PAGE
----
To The Coward Who Yelled At My Baby (Here's What You Don't Know)

Photo: Courtesy of the author

To the man at the Eden Prairie AMC theater,

It's 3 AM here in Waconia, MN. Somewhere in this area are two men sleeping the night away, while my pillow gets heavier and heavier with my tears. You will never remember me. But I will remember you way more than I should ever have to.

You were the man who shouted, "Get that kid out of here!" In the dark, like a coward.

I'd like to show you THAT kid. He's our Vito. Our ever-amazing, beautiful Vito. He's a cancer warrior. Yes, he has some issues. He talks differently. He doesn't talk at all. He uses vocalizations for his excitement and frustration.

His excitement is expressed in grunts and shrieks with giggles. He really liked the movie so he shrieked many times.

This expression was hard-earned. Before cancer, our Vito talked and babbled like any other 11-month-old. He actually was an earlier talker than my other boys. But cancer took that from him. It made him mute for weeks. Every sound Vito makes is the fruit of intense therapy for nine months' labor.

He did cry for a minute when he couldn't drink from his brother's cup. We removed him immediately. He was giggling in the hall. We brought him back in and he giggled through the movie. I guess that was too much.

It would be one thing if we kept Vito in the theater when he was crying. But we didn't. It would be one thing if you told us to leave when he was crying, but he wasn't. You shouted for us to leave when Vito was laughing and giggling. Like other kids in the theater. But my son just laughed differently.

I'm sorry that bothered you. No. I lie. I don't care.

To say I'm sorry would be acknowledging there was something wrong with him. There's nothing wrong. He expresses himself differently. My son earned his right to be there. He has fought hard for every one of his skills and his life. He's no different than my 2-year-old who was bouncing off the seats.

But I guess that's more normal, so he's allowed.

When you shouted for me to remove my son, you put me in a tough spot. See, I have a 9-year-old. I suddenly was in a conundrum. What lesson am I going to teach my 9-year-old? If I ignored you, I would teach my son to let people treat his brother like this.

So the movie ended. I don't know how. I stood up, my heart pounded and my body shook. I didn't know who you were because you shouted at us behind the clout of darkness and curtain of cowards. So I just stood and spoke to the stranger in the dark:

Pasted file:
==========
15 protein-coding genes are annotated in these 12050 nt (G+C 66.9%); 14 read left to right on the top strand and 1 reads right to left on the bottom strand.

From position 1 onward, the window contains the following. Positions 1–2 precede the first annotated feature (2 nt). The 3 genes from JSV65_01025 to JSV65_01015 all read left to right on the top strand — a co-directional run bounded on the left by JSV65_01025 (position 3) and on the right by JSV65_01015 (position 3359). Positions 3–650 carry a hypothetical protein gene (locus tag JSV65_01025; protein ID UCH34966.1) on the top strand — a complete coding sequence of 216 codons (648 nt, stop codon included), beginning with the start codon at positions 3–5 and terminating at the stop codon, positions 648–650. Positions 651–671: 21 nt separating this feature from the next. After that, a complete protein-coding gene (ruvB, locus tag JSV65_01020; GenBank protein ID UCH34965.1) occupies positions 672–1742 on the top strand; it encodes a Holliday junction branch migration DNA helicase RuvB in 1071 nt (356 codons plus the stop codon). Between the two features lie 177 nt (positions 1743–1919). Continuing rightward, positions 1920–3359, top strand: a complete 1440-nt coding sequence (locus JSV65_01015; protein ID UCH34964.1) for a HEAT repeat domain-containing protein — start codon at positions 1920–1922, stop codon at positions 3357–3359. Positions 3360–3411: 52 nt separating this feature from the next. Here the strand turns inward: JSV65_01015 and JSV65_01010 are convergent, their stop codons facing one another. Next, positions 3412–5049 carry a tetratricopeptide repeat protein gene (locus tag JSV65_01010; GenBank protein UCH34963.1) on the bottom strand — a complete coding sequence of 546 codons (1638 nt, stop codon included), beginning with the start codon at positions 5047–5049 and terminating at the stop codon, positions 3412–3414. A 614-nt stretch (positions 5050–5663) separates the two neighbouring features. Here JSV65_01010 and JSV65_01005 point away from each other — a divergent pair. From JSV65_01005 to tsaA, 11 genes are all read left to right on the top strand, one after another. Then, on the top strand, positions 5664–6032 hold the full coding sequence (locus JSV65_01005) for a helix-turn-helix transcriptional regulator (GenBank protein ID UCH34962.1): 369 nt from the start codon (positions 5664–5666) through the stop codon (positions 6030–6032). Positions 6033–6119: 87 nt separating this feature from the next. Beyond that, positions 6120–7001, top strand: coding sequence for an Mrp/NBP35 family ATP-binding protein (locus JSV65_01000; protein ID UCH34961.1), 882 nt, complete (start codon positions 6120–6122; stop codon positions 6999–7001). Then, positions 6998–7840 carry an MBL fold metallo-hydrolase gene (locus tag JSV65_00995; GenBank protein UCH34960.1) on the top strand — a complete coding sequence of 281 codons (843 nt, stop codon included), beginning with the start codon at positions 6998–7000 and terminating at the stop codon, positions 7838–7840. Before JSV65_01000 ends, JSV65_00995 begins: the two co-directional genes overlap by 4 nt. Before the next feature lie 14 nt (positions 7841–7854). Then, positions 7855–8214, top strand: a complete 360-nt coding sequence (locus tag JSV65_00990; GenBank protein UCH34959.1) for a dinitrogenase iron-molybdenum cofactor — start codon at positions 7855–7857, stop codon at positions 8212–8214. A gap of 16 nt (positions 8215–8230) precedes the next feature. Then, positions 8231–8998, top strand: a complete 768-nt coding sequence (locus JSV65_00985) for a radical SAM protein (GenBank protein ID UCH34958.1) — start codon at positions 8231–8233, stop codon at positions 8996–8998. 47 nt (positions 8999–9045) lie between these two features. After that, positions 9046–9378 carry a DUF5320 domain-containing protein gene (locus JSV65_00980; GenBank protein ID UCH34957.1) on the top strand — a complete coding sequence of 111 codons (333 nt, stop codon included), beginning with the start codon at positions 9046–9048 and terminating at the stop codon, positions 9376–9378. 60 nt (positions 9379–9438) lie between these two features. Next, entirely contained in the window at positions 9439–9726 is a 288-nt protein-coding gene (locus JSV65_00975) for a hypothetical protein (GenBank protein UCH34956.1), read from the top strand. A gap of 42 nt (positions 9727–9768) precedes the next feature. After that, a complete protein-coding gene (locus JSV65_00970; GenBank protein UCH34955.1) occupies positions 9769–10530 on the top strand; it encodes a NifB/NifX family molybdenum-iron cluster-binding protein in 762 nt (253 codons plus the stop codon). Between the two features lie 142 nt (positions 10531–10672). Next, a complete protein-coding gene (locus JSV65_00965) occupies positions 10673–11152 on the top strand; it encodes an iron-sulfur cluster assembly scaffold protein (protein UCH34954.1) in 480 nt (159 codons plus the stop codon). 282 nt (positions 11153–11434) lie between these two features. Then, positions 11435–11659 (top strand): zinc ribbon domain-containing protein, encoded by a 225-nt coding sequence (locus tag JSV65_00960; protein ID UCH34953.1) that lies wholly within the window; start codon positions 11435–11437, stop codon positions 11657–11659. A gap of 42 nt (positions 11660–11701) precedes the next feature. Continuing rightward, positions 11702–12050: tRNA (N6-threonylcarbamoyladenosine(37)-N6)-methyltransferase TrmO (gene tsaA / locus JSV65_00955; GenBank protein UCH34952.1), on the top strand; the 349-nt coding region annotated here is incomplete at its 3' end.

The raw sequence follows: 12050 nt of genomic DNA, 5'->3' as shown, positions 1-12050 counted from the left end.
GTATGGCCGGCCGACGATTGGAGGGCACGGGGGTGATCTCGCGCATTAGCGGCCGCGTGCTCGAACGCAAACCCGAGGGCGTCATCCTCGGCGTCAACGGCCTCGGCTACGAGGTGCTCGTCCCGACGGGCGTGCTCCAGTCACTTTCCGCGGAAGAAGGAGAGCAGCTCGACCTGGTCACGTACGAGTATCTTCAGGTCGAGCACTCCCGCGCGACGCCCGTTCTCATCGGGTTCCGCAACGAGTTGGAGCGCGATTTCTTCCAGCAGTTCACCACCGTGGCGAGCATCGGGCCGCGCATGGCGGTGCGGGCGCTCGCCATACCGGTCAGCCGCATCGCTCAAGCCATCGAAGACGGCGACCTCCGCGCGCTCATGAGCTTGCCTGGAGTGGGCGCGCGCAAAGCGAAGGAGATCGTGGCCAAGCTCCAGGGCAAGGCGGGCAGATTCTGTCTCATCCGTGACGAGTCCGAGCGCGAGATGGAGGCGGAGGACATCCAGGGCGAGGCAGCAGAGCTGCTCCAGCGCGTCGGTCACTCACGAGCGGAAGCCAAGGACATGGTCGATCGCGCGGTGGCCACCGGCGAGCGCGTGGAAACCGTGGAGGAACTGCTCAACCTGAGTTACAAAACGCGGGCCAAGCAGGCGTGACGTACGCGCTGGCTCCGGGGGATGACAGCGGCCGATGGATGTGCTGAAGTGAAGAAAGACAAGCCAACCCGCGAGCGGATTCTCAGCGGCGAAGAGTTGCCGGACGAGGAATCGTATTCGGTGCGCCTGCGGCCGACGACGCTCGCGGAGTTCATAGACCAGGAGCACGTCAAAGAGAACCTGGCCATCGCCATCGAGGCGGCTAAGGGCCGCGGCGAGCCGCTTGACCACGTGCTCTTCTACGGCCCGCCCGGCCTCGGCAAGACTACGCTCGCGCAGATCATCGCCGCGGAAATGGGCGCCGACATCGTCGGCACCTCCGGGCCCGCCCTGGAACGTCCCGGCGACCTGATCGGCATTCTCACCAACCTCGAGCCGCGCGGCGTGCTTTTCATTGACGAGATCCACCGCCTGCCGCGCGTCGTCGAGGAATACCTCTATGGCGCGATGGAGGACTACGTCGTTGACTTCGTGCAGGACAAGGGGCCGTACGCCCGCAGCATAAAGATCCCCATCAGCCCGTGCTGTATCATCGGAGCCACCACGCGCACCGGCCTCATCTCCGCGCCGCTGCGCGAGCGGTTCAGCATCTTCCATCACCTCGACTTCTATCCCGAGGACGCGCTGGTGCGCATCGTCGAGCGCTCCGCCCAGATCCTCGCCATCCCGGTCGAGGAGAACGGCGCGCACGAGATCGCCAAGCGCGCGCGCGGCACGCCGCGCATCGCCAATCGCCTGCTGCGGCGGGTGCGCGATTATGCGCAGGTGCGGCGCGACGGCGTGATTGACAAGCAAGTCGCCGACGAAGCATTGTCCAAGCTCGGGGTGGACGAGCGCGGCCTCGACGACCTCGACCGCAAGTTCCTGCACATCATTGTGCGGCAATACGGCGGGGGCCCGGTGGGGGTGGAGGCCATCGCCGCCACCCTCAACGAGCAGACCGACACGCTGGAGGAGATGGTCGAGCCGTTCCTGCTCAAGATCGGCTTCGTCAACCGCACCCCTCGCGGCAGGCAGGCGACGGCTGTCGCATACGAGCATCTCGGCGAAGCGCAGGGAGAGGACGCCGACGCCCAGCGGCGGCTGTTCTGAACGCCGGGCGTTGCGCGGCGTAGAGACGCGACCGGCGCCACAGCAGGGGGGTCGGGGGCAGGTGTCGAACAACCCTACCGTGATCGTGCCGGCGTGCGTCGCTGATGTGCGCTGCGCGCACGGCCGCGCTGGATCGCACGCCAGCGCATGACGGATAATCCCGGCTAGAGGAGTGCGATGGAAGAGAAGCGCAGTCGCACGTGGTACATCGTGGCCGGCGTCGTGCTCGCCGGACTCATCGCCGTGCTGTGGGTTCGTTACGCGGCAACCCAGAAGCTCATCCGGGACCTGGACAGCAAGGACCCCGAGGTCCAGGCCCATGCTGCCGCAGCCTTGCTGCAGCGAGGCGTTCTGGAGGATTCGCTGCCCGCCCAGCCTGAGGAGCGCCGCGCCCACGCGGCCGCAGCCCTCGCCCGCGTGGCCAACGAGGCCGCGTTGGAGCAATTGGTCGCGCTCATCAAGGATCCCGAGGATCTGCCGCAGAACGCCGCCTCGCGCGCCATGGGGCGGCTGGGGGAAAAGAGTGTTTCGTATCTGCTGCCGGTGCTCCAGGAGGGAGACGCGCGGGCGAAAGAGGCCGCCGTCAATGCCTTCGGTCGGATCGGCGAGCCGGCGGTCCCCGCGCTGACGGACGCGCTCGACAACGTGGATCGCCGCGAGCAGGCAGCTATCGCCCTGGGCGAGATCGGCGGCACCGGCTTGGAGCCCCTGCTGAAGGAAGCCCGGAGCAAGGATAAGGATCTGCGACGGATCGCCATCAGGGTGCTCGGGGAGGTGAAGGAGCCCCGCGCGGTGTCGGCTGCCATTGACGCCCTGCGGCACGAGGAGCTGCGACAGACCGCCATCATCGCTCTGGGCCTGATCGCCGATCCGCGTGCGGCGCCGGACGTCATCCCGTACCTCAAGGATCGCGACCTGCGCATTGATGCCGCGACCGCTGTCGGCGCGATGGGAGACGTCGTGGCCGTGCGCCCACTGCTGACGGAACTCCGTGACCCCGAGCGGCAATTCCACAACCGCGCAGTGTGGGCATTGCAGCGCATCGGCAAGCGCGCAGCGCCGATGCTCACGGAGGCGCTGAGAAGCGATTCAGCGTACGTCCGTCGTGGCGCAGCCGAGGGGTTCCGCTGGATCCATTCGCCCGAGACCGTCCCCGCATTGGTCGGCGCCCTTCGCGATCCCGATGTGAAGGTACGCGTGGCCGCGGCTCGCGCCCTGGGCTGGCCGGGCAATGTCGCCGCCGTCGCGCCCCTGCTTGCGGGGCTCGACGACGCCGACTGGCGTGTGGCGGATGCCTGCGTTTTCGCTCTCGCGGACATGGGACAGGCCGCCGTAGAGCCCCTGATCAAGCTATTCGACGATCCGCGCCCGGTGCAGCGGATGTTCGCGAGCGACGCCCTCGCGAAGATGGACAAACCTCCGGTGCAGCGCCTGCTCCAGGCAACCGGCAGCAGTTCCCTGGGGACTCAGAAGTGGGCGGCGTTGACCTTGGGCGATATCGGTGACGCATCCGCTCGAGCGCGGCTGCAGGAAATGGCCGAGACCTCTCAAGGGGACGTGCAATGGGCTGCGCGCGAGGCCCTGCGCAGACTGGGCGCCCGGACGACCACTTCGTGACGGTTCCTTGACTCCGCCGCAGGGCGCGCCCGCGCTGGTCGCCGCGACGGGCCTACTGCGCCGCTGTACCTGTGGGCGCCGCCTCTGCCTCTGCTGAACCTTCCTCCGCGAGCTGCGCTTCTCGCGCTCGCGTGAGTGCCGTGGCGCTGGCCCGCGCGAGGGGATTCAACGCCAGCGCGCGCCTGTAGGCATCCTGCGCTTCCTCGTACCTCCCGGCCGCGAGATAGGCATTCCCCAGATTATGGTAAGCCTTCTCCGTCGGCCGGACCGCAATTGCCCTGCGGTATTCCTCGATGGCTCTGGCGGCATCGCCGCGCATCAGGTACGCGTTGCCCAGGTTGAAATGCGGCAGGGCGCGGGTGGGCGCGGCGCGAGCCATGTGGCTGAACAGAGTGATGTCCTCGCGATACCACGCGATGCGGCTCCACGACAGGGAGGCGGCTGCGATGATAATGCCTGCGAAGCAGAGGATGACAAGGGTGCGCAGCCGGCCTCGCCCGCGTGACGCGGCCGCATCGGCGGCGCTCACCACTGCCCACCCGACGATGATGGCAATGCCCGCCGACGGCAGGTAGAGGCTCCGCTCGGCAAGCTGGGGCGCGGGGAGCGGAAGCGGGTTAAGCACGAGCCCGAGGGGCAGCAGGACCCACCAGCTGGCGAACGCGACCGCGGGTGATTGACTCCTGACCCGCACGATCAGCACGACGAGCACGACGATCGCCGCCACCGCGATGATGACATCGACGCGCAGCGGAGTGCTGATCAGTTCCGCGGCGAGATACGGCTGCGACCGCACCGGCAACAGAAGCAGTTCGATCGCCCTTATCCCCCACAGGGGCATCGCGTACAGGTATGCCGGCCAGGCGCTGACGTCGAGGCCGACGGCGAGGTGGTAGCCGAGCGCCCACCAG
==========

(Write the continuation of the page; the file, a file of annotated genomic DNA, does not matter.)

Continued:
"To whoever said I should remove my son, this is Vito. I'm sorry he is a little different but he has brain cancer which changed his communication abilities."

You didn't say anything. Silence echoed. It's amazing how quiet a theater can be, even with credits playing in the background. Patrons scurried out, not looking at our family, avoiding any eye contact with us. We apparently were branded.

You are a coward, sir. You should have come up to me. Met this beautiful miracle. Instead, you scurried out. Another man muttered to me, "Well, maybe you shouldn't bring him out."

We were in a Disney movie. A DISNEY movie. Kids are to be expected there. Kids make noise. I understand, I've gone to adult movies with screaming kids. But there's an expectation kids will be at a Disney movie, on a Saturday. Every single person I saw leave, left with children by their side.

We taught those children that being different is not accepted.

We taught those children that if we don't like someone, just embarrass them until they leave with their head low, ashamed.

We taught those children that disabilities are something to be ashamed of.

We taught those children that you can belittle someone, make them feel inferior.

We taught those children to hide, hide behind closed doors, so no one sees their differences.

We taught those children discrimination.

We taught those children that they can tease and belittle my son on the playground because we as adults did it at a movie theater.

Vito is beating brain cancer at 20 months. This is an amazing accomplishment. But it has come with great costs. Vito has been diagnosed with medulloblastoma; he has endured several brain surgeries and has deficits. Vito has also received aggressive chemo.

Vito has right vocal cord paresis, bilateral VI nerve weakness, persistent truncal ataxia, bilateral dysmetria, left hemiparesis, decreased speech output, bilateral hearing loss and a feeding tube.

When we learned of Vito's disabilities, my heart hurt. Not for him. Because I know his strength. But because there would be ugliness. You, sir, are ugly. You are everything we as special needs parents fear.

You are the hideousness of the world and hate. I find you actually more evil than the cancer itself. The cancer had no choice; it was evil by its very biological makeup. You chose discrimination. You chose to be that evil.

To the man who stopped me by the bathroom saying you enjoyed our Vito: Thank you.

To the other guy, I truly hope you read this and realize that there are different people in this world. Different because of battles. They are amazing because they survived these battles. They have every right to sit and watch a movie.

I would never wish our journey on anyone. Even you, sir. Because it is evil and horrible and no child should ever have to suffer the way I've seen children suffer.

But I will state this: If you were to ever find yourself in my shoes, where someone you love with every ounce of your soul is different, I pray that the people you encounter are kinder to your loved one than you were to my son. Because no child deserves what you said.


Vito's mom

This article was originally published at The Huffington Post. Reprinted with permission from the author.